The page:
Mobile Writing Retreat - Day 6

No ghosts to report. Not that they weren’t there; I just slept soundly and didn’t hear anything. But, as we should do with everything, I’ll trust the internet that they’re real.

I returned to Sacred Grounds for coffee and breakfast. Criticize my lack of variety all you want, but when you need to work remotely, and you know there is a table with a power strip readily available, you don’t take chances. My repeat visit yielded the intended results, with 443 new words added and another 2,624 edited, not to mention an entire reference section built for a paper. Perhaps I should just stay in Glenwood!

Also, I realized an error in the prior post – I watched England’s win today. Apparently, you lose track of dates when you don’t keep up with your posts and are traveling the country with no concept of time outside of when your next train is.  

I was cutting it close on time for the next train but then got a notice that it was running late (a trend?). So, I was able to enjoy one last meal in Glenwood before departing for Denver. I edited another 2,035 words on the train, while also enjoying more amazing views.

Rafters enjoying the river (mooners not pictured)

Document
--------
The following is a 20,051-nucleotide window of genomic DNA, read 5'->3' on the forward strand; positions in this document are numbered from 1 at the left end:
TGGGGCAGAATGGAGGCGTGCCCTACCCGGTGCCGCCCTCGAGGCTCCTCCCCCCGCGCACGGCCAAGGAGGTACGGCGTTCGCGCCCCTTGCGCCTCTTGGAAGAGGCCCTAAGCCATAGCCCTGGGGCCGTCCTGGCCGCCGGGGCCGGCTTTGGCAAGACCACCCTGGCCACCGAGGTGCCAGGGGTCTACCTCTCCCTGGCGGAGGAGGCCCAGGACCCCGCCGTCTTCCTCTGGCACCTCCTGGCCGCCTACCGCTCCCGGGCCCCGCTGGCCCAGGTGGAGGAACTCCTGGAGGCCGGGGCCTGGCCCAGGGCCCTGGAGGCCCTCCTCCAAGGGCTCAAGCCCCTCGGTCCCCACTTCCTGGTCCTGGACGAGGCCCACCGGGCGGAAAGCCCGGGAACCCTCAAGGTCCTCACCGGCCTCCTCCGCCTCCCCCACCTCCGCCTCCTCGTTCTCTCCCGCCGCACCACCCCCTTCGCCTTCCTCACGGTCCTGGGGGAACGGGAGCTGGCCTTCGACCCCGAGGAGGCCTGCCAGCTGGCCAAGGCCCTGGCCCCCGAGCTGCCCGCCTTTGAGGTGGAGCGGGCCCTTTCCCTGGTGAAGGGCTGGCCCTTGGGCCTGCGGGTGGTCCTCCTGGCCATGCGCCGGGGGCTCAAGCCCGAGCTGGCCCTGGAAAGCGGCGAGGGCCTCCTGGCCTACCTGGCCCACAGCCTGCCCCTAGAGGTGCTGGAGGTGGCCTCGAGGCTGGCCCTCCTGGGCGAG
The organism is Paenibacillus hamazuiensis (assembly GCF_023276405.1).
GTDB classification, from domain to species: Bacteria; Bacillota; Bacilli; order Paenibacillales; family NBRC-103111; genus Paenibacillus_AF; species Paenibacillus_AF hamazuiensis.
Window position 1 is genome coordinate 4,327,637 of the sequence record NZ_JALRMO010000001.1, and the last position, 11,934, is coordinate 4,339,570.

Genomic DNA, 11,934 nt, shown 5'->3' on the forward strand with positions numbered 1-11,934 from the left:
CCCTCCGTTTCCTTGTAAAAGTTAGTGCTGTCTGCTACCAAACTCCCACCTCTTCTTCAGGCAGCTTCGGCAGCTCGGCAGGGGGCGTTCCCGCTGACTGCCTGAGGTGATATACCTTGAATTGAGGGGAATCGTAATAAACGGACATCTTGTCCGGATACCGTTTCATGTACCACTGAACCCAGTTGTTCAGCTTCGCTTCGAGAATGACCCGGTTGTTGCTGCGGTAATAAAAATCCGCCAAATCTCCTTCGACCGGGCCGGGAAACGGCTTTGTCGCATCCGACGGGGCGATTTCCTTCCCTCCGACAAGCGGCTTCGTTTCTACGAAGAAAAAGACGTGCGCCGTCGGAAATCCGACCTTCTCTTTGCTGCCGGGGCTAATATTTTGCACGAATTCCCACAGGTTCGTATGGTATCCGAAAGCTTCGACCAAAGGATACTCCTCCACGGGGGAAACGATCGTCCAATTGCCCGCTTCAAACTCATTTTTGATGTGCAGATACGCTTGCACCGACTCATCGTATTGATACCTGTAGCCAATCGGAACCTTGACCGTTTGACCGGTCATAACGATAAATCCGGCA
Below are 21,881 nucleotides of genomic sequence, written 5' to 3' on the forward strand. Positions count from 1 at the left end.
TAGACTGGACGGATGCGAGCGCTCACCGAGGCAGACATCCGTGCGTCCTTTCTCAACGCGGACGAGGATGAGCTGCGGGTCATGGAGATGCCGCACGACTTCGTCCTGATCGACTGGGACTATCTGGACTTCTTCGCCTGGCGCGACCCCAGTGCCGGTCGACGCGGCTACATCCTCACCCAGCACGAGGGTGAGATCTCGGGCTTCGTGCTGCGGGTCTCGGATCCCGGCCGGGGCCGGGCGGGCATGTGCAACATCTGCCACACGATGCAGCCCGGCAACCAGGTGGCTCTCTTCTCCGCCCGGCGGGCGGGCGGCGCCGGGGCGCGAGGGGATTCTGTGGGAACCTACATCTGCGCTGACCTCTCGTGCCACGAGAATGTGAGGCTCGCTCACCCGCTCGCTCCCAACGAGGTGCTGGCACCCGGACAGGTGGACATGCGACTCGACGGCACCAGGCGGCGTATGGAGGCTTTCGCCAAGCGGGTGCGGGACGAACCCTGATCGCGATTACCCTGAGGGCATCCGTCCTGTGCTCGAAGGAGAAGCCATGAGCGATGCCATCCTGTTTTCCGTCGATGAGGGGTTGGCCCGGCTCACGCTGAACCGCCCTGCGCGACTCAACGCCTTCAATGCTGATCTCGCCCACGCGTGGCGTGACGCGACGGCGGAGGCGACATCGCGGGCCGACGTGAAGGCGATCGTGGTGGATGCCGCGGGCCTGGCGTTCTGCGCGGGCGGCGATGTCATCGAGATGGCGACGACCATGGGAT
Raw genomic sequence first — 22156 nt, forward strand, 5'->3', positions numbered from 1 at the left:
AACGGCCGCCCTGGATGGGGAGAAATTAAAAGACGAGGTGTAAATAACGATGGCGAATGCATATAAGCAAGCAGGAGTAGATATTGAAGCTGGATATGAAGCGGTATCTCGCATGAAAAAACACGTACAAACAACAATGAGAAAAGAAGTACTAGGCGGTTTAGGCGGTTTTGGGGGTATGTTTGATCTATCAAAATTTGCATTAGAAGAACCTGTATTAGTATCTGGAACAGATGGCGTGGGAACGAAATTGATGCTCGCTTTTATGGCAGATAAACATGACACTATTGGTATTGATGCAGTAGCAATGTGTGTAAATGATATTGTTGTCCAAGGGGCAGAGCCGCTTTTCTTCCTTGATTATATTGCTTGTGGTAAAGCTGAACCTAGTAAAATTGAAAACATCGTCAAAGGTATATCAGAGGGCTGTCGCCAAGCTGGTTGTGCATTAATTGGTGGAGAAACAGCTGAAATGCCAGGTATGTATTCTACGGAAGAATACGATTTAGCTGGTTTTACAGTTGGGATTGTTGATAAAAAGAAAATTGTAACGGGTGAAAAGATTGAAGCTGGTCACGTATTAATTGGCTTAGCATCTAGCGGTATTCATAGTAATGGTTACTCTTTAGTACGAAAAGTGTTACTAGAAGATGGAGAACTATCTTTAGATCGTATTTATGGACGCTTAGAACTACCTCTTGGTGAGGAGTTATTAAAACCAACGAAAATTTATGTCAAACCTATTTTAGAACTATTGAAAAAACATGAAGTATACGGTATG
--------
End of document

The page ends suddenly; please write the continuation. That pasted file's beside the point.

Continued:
Rafters enjoying the river (mooners not pictured) 

In particular, crossing the Continental Divide from west to east is amazing. It’s reported to be the single most impressive view from a train in the United States, and I’d easily rank it in the top 5-10 overall that I’ve seen. Try to imagine coming out of a tunnel at a couple thousand feet of elevation where the mountains meet the Great Plains. The juxtaposition of the two terrains is incredible, and after traveling along rivers between mountains, the first glimpse of the expanse of land is breathtaking. Roughly ¼ the state of Colorado is visible from this point. A pic won’t do it justice, so you’ll have to imagine it or (better yet) book that leg of the trip for yourself.

If you do book this leg of the trip, be forewarned that this is the PG-13 segment, as it is apparently tradition for those enjoying the river to moon the train as it passes.

To top off the day, a friend from grad school drove up from Colorado Springs to meet me for dinner. Thanks, KRMD! We capped the evening with a drink at a bar in one of Denver’s growing number of trendy establishments. Despite only a few people in line ahead of us, it took more than 20 minutes to get a drink, due to the orders in front of us consisting of the craftiest of craft cocktails I’ve seen. Seriously. The bartender was adjusting ice cubes with oversized tweezers. I appreciate the dedication to your work, but at some point, it does become excessive.